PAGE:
DENVER (AP) – Supporters of a Colorado right-to-die bill tried to overcome a defeat in a GOP-led state Senate committee by urging a Democrat-led House panel Thursday to provide a legal option for the terminally ill to end their lives.

Opponents argued the bill would facilitate doctor-assisted suicide, especially with wrong terminal diagnoses, and they insisted existing hospice and palliative care for the dying is sufficient. They testified in droves Wednesday, and their arguments helped defeat a similar proposal last year.

A Senate committee voted 3-2 along party lines to reject the bill late Wednesday.

(credit: CBS)

(credit: CBS)

“What this bill asks me as a physician is to look at my patients with sympathy rather than empathy,” said Dr. Robert Jotte, an oncologist at Rocky Mountain Cancer Centers. “We can’t as a medical profession give up on these patients.”

John Lobitz, a retired Oregon physician, said the bill should be considered an extension of palliative care. “Sometimes the pain and suffering is beyond what palliative care can do, and I think these patients deserve a right to have a choice,” Lobitz said. He said he never prescribed lethal drugs under Oregon’s first-in-the-nation right-to-die law.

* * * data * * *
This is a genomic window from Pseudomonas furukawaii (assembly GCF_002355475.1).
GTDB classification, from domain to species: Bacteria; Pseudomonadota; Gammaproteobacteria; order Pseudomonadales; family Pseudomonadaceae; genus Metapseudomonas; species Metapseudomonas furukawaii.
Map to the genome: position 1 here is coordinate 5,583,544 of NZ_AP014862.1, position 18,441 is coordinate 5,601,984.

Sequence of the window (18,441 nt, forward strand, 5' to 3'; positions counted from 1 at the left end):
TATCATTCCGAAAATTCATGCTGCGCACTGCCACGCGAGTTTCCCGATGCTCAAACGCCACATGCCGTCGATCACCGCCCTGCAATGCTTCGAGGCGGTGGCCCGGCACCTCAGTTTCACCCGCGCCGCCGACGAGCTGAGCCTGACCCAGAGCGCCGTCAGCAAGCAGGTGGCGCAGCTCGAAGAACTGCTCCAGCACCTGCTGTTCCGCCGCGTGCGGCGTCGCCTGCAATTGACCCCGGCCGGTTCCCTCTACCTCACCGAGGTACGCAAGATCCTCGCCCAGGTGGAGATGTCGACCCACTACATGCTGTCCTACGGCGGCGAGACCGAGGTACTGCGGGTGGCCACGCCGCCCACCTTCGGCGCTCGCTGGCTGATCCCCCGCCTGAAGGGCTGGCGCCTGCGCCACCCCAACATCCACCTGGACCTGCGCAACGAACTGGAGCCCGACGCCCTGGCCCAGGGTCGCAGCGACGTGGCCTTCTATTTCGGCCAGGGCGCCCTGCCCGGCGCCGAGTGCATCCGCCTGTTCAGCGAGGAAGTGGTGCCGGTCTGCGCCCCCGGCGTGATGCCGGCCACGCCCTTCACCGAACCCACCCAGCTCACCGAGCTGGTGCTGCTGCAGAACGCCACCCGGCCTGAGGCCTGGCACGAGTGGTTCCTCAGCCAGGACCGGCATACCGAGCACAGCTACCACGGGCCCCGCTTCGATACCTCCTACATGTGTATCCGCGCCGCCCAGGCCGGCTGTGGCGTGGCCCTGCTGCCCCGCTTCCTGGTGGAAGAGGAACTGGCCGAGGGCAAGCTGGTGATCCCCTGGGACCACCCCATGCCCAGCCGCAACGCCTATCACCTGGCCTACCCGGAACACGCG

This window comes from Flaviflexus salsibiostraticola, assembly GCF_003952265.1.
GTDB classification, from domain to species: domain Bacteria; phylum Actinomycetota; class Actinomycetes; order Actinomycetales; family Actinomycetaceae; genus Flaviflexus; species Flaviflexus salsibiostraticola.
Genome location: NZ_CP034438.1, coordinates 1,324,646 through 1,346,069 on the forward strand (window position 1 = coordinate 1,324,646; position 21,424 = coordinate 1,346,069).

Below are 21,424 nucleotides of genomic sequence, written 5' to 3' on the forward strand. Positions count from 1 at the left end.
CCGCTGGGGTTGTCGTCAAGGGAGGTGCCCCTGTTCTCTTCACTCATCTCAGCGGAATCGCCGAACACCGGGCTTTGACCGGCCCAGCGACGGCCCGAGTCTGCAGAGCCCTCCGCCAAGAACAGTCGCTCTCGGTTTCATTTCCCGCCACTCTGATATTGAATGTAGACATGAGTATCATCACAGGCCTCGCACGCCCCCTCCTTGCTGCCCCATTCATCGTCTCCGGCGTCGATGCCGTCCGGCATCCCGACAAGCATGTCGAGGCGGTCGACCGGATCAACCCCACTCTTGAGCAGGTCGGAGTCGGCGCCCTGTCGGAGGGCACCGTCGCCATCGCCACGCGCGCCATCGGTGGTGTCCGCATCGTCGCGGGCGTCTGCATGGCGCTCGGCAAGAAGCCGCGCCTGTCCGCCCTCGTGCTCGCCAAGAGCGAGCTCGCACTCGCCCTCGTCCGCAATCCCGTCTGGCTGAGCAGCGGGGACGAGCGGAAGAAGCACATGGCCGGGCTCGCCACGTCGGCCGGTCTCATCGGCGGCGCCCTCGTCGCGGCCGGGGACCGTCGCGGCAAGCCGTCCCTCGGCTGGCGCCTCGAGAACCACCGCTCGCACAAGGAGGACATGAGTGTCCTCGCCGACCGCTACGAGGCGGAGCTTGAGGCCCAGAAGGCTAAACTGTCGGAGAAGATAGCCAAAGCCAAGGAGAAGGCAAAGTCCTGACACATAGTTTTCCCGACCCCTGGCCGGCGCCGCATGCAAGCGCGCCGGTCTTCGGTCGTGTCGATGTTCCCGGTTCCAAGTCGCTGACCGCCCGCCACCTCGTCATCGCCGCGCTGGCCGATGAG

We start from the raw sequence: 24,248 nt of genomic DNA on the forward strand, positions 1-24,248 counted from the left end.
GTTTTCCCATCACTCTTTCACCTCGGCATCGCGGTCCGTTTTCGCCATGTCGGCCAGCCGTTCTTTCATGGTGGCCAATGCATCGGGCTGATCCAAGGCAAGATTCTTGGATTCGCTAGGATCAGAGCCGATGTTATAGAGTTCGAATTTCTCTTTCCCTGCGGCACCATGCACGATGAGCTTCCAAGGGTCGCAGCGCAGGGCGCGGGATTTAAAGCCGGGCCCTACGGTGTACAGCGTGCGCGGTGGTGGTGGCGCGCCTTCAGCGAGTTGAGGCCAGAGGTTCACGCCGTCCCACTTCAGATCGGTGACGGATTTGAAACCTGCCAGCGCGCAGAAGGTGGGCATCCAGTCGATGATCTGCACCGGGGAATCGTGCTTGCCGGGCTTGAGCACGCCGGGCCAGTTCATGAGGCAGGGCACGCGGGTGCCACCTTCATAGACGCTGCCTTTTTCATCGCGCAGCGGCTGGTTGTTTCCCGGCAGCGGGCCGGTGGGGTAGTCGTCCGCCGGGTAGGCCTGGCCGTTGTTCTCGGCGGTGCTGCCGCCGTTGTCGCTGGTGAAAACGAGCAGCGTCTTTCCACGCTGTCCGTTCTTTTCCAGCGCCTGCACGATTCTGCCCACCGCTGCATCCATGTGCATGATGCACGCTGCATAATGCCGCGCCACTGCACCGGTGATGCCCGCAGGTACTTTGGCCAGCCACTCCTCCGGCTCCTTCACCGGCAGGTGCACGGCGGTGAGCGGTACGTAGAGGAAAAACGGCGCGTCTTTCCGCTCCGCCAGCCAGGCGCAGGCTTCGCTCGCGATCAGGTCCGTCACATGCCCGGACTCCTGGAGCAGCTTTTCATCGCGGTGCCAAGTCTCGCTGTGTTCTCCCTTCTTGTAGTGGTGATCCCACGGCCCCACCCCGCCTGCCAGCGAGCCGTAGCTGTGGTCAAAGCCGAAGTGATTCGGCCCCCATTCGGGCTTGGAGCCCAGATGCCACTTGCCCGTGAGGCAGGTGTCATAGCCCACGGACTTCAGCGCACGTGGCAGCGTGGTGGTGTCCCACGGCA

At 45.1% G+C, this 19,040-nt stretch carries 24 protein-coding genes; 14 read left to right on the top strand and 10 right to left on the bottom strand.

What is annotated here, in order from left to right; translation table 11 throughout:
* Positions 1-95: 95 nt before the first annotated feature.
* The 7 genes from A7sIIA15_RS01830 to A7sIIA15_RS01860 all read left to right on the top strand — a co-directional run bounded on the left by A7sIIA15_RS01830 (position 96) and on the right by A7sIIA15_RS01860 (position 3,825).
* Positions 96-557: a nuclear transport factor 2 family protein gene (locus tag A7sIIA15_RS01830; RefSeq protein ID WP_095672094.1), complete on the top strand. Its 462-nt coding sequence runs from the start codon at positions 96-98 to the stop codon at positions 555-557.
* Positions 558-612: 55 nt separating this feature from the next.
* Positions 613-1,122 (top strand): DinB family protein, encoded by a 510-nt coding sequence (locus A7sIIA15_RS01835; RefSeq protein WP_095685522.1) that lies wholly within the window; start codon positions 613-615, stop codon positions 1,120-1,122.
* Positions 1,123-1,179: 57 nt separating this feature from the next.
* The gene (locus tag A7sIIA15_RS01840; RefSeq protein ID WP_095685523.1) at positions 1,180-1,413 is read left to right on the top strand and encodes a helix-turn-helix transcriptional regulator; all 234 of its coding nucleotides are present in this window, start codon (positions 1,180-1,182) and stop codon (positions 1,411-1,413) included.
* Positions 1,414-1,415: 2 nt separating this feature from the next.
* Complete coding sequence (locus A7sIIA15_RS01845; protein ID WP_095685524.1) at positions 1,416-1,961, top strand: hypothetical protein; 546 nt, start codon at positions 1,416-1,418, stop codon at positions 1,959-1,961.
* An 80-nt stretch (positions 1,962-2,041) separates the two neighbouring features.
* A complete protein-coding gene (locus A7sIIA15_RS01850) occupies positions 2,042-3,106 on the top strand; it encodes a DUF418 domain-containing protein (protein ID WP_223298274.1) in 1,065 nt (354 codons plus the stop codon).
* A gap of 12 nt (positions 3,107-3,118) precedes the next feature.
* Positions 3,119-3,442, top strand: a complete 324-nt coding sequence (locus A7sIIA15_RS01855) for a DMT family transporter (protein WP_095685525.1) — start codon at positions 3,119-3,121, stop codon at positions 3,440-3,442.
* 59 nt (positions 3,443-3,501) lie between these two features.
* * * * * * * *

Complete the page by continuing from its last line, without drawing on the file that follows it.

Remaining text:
RELATED STORIES: Right To Die Story Archive

The House Judiciary Committee set aside eight hours for testimony.

The bill is co-sponsored by Democratic Sen. Michael Merrifield of Colorado Springs and Reps. Lois Court of Denver and Joann Ginal of Fort Collins. It requires that a mentally competent patient have a six-month prognosis and get two doctors to sign off after three requests for life-ending medication. It calls for safe storage of lethal drugs and recognizes that a patient can change his or her mind.

“The purpose is the same as last year: To provide comfort, both psychological and physical, to people in these final stages,” said Court.

Washington, Vermont and California have passed right-to-die laws. New York, Arizona and Maryland are among states considering legislation. Montana’s state Supreme Court has ruled that doctors could use a patient’s request for life-ending medication as a defense against any criminal charges.


(© Copyright 2016 The Associated Press. All Rights Reserved. This material may not be published, broadcast, rewritten or redistributed.)